Privacy XFN

Welcome to this week’s Privacy XFN, curating the best reads at the intersection of data privacy and tech for better cross-functional outcomes. Coming in at just over 1,200 words, we’re covering U.S. and E.U. negotiators ramping up talks to replace the Privacy Shield, the FTC offering to protect privacy if Congress balks, EU regulators probing social media data leaks, and more.

📅Last chance to register: Today at 10am PT The New York Times joins our privacy engineering virtual meetup privacy_infra() to outline how they built a technical system to support the privacy of their readers. Plus, privacy-preserving ways for events & business to confirm COVID-19 vaccinations. Save your spot here.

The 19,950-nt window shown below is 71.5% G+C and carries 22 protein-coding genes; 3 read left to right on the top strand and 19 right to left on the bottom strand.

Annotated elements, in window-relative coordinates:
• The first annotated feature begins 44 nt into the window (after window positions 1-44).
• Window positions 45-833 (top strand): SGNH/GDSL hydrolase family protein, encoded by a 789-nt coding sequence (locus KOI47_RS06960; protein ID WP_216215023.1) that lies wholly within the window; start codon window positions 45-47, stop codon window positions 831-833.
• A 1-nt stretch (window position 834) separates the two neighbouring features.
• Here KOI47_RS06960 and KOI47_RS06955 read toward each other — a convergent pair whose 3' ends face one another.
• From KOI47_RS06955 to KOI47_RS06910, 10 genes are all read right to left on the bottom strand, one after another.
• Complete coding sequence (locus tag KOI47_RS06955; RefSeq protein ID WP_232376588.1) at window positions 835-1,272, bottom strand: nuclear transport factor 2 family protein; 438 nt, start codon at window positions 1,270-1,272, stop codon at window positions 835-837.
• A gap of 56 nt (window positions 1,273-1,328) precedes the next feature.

—The Transcend team

U.S. and E.U. negotiators have intensified discussions on how to replace the Privacy Shield agreement struck down by the European Court of Justice in July 2020. However, the delay in negotiations has prompted some companies to include uncertainty about transatlantic data flows in their risk factors for 2021.


  • Companies such as QVC and ViacomCBS are adding investor warnings in their quarterly Securities and Exchange Commission reports about the revenue risks from the delayed talks.
  • The ambiguity over the Privacy Shield replacement makes investor warnings necessary, explained Justin Antonipillai, who co-led the U.S. negotiating delegation that reached the Privacy Shield accord.
  • European officials have cautioned that it could be years before a new agreement is reached.